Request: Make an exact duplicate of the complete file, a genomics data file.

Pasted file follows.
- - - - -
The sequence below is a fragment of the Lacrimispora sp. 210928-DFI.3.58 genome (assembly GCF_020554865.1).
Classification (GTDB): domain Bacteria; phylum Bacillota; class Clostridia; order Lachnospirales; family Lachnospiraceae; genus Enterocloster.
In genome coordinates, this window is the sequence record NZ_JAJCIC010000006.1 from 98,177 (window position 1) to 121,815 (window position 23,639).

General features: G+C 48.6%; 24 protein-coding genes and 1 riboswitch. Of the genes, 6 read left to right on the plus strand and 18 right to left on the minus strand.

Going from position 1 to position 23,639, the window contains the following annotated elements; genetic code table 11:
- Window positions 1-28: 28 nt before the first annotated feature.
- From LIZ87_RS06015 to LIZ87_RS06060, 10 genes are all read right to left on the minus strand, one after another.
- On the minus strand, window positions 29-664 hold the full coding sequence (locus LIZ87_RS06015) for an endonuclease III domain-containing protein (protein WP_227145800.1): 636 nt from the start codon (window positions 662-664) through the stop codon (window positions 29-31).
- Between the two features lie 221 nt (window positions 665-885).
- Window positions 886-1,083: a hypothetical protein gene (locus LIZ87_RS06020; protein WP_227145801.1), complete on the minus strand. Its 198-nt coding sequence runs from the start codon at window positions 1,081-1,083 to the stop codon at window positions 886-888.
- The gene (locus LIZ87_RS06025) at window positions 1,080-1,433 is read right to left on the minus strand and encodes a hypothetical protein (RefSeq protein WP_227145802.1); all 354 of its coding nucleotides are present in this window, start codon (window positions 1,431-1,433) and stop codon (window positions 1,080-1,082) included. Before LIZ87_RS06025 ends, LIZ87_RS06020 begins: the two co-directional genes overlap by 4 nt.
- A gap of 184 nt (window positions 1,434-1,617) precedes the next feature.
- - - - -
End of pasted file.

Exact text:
The sequence below is a fragment of the Lacrimispora sp. 210928-DFI.3.58 genome (assembly GCF_020554865.1).
Classification (GTDB): domain Bacteria; phylum Bacillota; class Clostridia; order Lachnospirales; family Lachnospiraceae; genus Enterocloster.
In genome coordinates, this window is the sequence record NZ_JAJCIC010000006.1 from 98,177 (window position 1) to 121,815 (window position 23,639).

General features: G+C 48.6%; 24 protein-coding genes and 1 riboswitch. Of the genes, 6 read left to right on the plus strand and 18 right to left on the minus strand.

Going from position 1 to position 23,639, the window contains the following annotated elements; genetic code table 11:
- Window positions 1-28: 28 nt before the first annotated feature.
- From LIZ87_RS06015 to LIZ87_RS06060, 10 genes are all read right to left on the minus strand, one after another.
- On the minus strand, window positions 29-664 hold the full coding sequence (locus LIZ87_RS06015) for an endonuclease III domain-containing protein (protein WP_227145800.1): 636 nt from the start codon (window positions 662-664) through the stop codon (window positions 29-31).
- Between the two features lie 221 nt (window positions 665-885).
- Window positions 886-1,083: a hypothetical protein gene (locus LIZ87_RS06020; protein WP_227145801.1), complete on the minus strand. Its 198-nt coding sequence runs from the start codon at window positions 1,081-1,083 to the stop codon at window positions 886-888.
- The gene (locus LIZ87_RS06025) at window positions 1,080-1,433 is read right to left on the minus strand and encodes a hypothetical protein (RefSeq protein WP_227145802.1); all 354 of its coding nucleotides are present in this window, start codon (window positions 1,431-1,433) and stop codon (window positions 1,080-1,082) included. Before LIZ87_RS06025 ends, LIZ87_RS06020 begins: the two co-directional genes overlap by 4 nt.
- A gap of 184 nt (window positions 1,434-1,617) precedes the next feature.